Banks have been mired in scandal over the last decade. The 2008 financial crisis has been followed by countless investigations and fines. Big banks have variously been caught out for mis-selling products, violating sanctions and manipulating prices of gold, silver, currencies, and libor interest rates.
Not surprisingly, headlines have been filled with ire over banks’ unseemly behaviour, including excessive pay, bonuses, and tax avoidance.
At the same time, the last decade has seen a growing trend for ethical consumption and holding businesses to account. Sales of ethical products grew 8 per cent last year, while ethical investment grew 9 per cent to £13bn, according to the Ethical Consumer Markets report.
Less well known but no less important is ethical banking. Money is central to society, and where people choose to store their cash has an effect on how banks ultimately behave.
“If you look at banking over the last decade there are serious questions that have been raised about the purpose of certain areas of banking,” says Huw Davies of Triodos Bank.
“We stand back and say ‘what are banks for? And what are we actually using people’s savings for?’”
Read more: Six of the best challenger banks
WHO DOES YOUR BANK LEND TO?
Banks use the accumulated savings from all their customers to lend money and finance projects. They make money from loans, and while most banks lend to individuals through mortgages and personal loans, often the bigger money is to be made from funding businesses all over the world.
When deciding who to lend to, most banks will look solely at the risk-reward profile of the deal. The ultimate social and environmental impact of the project they’re financing or kind of business they’re helping to grow doesn’t figure in the assessment.
Often banks are involved in areas which some people find ethically contentious. The UK’s big five banks are Barclays, HSBC, Lloyds, RBS and Santander, which also own brands First Direct, M&S Bank, Halifax and NatWest. Altogether they are home to around 80 per cent of all current accounts in the UK.
But RBS and HSBC have made loans to a number of nuclear weapons companies, for example, according to research from ICAN. The rest of the big five are also the biggest investors in companies causing climate change, according to Ethical Consumer.
Ethically-focused banks aim to lend to ventures which make a positive impact on society. They come up with a set of principles, usually with annual surveys of their customers about issues that matter to them.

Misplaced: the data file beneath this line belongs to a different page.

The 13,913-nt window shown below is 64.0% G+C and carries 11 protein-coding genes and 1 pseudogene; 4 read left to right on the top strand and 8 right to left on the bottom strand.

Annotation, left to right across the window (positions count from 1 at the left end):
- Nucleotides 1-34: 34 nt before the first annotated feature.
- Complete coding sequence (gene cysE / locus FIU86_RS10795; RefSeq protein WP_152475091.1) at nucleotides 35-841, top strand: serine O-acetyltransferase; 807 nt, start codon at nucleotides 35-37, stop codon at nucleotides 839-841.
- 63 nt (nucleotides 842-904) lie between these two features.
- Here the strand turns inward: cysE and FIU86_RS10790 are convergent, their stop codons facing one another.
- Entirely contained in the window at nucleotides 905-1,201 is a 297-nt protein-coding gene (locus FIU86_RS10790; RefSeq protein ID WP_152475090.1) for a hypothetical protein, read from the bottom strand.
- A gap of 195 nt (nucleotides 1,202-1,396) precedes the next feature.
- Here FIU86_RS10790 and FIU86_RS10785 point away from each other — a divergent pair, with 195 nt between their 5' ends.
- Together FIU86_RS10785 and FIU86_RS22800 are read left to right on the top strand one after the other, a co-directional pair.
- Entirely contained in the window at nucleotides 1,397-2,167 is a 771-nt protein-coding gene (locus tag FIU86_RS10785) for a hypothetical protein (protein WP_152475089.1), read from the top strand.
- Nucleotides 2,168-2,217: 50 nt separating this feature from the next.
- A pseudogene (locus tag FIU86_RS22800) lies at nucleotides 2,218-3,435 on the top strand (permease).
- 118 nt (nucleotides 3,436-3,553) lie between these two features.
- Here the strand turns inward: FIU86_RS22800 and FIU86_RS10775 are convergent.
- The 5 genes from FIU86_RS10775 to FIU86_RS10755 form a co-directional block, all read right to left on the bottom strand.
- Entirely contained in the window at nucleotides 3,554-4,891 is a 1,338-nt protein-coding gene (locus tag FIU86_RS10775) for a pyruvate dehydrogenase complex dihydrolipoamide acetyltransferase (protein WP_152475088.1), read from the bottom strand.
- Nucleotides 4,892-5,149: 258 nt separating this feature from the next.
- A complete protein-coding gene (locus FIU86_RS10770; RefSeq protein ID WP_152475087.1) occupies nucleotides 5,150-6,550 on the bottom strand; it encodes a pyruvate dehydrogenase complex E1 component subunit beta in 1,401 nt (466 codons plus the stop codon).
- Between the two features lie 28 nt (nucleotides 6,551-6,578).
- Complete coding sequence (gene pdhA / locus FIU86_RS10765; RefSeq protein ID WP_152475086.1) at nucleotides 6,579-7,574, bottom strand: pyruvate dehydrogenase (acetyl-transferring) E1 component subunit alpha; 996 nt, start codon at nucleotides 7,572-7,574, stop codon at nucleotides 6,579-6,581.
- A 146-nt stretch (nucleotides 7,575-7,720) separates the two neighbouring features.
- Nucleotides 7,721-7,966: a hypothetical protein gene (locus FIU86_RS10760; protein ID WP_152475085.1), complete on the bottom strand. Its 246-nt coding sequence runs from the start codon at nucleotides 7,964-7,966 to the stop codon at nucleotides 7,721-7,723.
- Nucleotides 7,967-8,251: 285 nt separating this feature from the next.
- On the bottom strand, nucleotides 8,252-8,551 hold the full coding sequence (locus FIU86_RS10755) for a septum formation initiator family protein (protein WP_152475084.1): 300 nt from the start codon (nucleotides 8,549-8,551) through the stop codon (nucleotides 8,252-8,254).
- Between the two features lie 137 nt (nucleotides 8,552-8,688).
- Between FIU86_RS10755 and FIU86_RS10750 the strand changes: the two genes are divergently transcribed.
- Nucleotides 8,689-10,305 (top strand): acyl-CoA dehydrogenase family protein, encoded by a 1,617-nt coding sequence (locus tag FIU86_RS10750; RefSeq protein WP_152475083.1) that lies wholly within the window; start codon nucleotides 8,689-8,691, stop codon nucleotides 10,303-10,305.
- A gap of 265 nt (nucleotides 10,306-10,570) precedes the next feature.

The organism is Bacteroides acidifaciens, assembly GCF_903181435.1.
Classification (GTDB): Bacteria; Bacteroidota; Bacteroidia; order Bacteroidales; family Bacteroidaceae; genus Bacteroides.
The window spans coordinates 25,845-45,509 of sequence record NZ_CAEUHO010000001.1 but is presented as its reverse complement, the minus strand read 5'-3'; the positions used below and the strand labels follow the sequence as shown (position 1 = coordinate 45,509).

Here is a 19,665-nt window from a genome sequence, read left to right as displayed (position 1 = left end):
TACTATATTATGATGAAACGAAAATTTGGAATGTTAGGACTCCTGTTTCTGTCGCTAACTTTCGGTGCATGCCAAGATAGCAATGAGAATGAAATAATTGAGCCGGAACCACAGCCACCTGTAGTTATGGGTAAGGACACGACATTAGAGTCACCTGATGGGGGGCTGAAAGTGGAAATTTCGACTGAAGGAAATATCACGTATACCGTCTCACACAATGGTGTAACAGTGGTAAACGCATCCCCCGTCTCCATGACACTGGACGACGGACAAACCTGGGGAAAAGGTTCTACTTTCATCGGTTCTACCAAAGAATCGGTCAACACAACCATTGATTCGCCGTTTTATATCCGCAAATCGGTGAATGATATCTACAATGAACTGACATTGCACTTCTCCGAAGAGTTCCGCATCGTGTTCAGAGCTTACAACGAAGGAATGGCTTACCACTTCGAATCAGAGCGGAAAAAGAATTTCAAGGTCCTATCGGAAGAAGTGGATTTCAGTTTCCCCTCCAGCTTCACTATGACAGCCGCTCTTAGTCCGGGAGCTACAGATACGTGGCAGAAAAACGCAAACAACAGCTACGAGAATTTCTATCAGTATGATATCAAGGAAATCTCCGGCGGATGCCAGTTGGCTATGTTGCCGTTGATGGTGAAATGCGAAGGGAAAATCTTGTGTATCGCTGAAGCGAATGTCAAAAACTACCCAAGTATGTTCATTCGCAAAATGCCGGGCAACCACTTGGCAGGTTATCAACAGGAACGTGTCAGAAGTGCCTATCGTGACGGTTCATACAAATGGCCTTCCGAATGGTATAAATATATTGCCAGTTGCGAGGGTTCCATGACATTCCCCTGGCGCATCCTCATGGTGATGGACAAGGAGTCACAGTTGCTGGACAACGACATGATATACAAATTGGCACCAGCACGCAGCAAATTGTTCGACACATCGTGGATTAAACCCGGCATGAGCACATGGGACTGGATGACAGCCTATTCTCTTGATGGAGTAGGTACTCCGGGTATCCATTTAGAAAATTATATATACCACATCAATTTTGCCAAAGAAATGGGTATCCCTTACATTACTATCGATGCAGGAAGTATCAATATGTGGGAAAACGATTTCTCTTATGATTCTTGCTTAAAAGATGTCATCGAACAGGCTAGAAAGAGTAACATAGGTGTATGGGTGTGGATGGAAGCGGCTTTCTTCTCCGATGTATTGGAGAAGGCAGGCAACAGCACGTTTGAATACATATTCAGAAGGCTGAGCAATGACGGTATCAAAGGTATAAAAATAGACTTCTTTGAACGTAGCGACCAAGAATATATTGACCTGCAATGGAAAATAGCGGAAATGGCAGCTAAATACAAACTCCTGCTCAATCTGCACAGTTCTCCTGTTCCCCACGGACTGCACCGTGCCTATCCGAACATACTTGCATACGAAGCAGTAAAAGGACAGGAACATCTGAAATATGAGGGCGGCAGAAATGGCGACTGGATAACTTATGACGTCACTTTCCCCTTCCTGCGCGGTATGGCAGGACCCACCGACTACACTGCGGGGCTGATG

An ethical bank will refuse to finance companies in dubious areas – The Co-operative Bank claims to have turned away £1.4bn of business since 1992. It has made a commitment not to provide banking to the fossil fuels industry, and has campaigned against problems as diverse as landmines and domestic abuse.
WHICH BANKS TO TRY
Triodos Bank is the best of the bunch. It has been in the UK for over 20 years and operates in five European countries. It openly displays the loans it’s made with customers' money on its website (most banks won’t disclose this, saying loans are a private transaction).
There are dozens of businesses across the country which have been given loans, including well-known brands Yeo Valley organic yogurt and Neal’s Yard skincare, as well as everything from renewable energy projects to farming, technology and housing ventures. The bank is a leader in ethical savings and is particularly good with personal investments.
Read more: How to get started with ethical investing
Among the best ethical current accounts is The Co-operative Bank, as it’s giving new customers a free £150 for switching over. The bank also runs a reward programme which pays up to £5.50 a month (over £60 a year) as a cash bonus for doing ordinary things with the account such as paying in a salary, using online banking and paying by debit card.
It’s a small amount but it’s worth thinking of the monthly bonus as an interest payment, the kind of top-up that was easier to find when bank interest rates were much higher.
Read more: Free cash from banks just for switching
ACCOUNT WITH EXTRAS
Although it’s not an explicitly ethical bank, the Ethical Consumer report highlights Metro Bank as the one which ranks highest on its scorecard. That may be down to its newness – the bank only launched six years ago, but is swiftly making inroads into the market, with 40 branches across London. All of these have longer opening hours than a traditional bank.
Second in line is Nationwide – again, not an overtly principled business but one which is rated highly by Ethical Consumer. Its current account, the FlexAccount, comes with free annual travel insurance for Europe, and it also has a three-month interest free overdraft.
For savings, Charity Bank is an option. It’s been around for nearly 15 years and as its name suggests, it uses funds to lend money to not-for-profits and social enterprises. It has a range of savings accounts and Isas open to individuals and children, all of which pay different rates of interest depending on how much is deposited and how long it is locked away for.
HOW TO SWITCH
The government has launched a special system to make it easier to switch a current account from one bank to another.
It’s called the seven-day switching service and means that after the forms are filled in, the onus is on the new bank to shift all incoming and outgoing payments to your new account. This includes direct debits, bill payments and incoming salary and pensions payments. They’ll also close the old account for you. See more at the official website, Simplerworld.co.uk.